Definition of 'spur'
Example sentences containing 'spur'
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The other great spur was my friends. Times, Sunday Times (2009)These produce fruit on short stems called spurs. Times, Sunday Times (2015)This exhibition could be just the spur that is needed. Times, Sunday Times (2007)You may be her spur to quit her sleazy business. The Sun (2013)Rose seemed booted and spurred for greatness. Times, Sunday Times (2007)What was intended as a spur to competition had the opposite effect. Times, Sunday Times (2011)But it was a spur to lesser things. Times, Sunday Times (2008)The older ones are constantly bringing friends home on the spur of the moment. Times, Sunday Times (2013)The crisis spurred the growth of the suburbs. Times, Sunday Times (2006)Until her death we spurred one another along in our endeavours to remain stoic. Times, Sunday Times (2015)Spurs drew too many at the end of last term. The Sun (2013)The goal spurred us to go on to clinch a fine victory. The Sun (2011)The need to be financially viable is a great spur to improvement and better service. Times, Sunday Times (2014)Spurs just about deserved victory but were well below their best. The Sun (2014)Spurs may claim they have at least won a trophy in the last nine months. The Sun (2008)Driving it is like wearing spurs on your boots. The Sun (2006)Spurs will face competition for both players. Times, Sunday Times (2014)And that dented pride was one of the main things that spurred me on. Times, Sunday Times (2013)Spurs were winning 5-0 at the time. Times, Sunday Times (2013)There is a fat, curved spur at the back. Times, Sunday Times (2010) Spurs' announcement of a new boss is not expected before next week. The Sun (2012)Champagne had transformed them into a most impressive side and Spurs were obviously up against it. Times, Sunday Times (2006)Spurs are short of attacking quality, have no recognised defensive midfielder and also failed to sign a left winger. The Sun (2008)Spurs sold him back to Porto for a 1.25m loss. The Sun (2006)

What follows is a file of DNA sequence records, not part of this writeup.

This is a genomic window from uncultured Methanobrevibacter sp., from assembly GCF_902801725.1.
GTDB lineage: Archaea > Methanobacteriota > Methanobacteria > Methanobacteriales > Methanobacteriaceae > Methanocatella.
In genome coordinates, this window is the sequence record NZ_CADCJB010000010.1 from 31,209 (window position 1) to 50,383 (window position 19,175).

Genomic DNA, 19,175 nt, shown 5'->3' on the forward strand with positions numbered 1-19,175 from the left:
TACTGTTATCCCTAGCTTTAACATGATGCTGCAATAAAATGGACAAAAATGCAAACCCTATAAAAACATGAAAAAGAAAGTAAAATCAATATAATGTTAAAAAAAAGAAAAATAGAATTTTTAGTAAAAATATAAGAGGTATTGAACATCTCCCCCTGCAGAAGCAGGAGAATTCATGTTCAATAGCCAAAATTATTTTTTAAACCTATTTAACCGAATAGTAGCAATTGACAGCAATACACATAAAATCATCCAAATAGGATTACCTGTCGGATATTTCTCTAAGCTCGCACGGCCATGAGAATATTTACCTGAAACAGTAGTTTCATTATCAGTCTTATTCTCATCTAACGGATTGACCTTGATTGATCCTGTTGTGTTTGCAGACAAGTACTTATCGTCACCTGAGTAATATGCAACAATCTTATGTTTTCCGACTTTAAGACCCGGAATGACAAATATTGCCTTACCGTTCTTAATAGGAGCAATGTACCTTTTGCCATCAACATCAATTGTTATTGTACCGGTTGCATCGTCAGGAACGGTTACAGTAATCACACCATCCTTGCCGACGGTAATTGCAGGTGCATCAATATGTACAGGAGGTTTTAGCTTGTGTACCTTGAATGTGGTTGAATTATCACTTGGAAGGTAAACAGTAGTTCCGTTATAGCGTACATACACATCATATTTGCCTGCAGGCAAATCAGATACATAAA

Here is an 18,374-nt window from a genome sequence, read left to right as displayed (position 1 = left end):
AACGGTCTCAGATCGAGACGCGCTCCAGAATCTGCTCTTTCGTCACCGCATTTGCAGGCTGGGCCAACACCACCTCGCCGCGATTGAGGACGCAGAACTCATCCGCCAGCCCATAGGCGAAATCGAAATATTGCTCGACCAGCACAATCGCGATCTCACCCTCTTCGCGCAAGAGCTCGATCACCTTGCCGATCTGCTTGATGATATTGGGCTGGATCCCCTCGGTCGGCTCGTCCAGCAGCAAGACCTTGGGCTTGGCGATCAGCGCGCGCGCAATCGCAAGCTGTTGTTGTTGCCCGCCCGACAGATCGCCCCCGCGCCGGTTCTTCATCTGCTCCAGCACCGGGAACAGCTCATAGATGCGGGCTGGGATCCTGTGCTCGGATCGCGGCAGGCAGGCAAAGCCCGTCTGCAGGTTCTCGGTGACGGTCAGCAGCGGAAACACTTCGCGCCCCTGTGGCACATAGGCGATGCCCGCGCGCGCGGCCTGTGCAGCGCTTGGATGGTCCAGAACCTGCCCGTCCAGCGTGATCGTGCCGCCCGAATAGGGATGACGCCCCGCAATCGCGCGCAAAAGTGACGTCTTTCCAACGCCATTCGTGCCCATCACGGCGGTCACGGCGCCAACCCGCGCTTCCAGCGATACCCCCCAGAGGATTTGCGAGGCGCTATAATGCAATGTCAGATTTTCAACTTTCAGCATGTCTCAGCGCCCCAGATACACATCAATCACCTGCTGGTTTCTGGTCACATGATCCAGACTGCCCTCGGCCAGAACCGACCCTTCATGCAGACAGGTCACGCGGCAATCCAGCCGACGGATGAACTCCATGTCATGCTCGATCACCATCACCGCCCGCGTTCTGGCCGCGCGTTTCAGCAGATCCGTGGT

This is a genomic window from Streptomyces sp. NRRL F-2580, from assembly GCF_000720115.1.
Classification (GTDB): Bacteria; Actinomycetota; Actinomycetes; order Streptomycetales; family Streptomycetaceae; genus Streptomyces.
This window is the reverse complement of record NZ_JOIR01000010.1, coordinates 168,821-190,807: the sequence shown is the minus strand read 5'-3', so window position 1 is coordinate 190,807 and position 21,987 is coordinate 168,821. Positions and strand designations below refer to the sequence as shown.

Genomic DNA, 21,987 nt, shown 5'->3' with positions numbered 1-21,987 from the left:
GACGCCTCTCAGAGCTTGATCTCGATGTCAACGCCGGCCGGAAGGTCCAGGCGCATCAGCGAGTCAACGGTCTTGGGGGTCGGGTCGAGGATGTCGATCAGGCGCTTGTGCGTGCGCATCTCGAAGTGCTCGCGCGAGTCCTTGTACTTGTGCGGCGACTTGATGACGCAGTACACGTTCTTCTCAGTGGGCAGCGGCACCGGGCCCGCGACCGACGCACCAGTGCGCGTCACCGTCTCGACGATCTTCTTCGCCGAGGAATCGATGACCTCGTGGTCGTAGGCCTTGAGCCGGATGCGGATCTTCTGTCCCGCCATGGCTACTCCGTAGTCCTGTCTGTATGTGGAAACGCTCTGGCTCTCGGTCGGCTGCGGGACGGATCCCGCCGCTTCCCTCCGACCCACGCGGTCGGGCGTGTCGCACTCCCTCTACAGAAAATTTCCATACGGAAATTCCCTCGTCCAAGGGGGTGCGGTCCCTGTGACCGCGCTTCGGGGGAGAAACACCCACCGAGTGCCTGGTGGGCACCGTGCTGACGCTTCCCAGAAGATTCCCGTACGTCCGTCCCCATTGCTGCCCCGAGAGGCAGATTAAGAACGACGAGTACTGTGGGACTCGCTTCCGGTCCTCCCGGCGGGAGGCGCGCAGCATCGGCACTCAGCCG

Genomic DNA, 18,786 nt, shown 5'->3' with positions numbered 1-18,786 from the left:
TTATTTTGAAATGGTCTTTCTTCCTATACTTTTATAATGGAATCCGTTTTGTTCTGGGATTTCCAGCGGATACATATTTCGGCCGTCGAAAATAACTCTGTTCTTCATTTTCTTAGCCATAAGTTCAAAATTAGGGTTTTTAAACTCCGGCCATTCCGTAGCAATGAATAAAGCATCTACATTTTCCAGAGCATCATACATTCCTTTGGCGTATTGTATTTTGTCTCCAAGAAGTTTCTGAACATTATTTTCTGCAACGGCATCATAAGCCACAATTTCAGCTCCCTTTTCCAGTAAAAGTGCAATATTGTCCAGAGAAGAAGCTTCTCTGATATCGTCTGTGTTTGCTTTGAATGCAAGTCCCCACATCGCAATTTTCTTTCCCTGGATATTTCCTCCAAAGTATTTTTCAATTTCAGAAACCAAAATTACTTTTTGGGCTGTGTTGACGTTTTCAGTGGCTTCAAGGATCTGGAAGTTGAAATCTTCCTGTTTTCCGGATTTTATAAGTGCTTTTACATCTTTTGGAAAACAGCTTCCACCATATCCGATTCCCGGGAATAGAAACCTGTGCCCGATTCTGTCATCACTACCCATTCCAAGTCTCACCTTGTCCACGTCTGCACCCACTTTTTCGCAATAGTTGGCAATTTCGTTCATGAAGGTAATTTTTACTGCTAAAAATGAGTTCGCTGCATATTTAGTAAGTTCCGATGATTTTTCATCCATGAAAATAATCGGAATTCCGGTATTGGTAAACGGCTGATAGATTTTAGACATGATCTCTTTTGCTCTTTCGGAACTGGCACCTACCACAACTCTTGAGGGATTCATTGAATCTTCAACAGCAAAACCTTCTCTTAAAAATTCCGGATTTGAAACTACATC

Synonyms of 'spur'
Trends of 'spur'
In Common Usage. spur is one of the 10000 most commonly used words in the Collins dictionary
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Translations for 'spur'
British English: spur VERB
If one thing spurs you to do another, it encourages you to do it.
It's the money that spurs these fishermen to risk a long ocean journey in their flimsy boats.
British English: spur NOUN
Something that acts as a spur to something else encourages a person or organization to do that thing or makes it happen more quickly.
...a belief in competition as a spur to efficiency.
Definition of spur from the Collins English Dictionary
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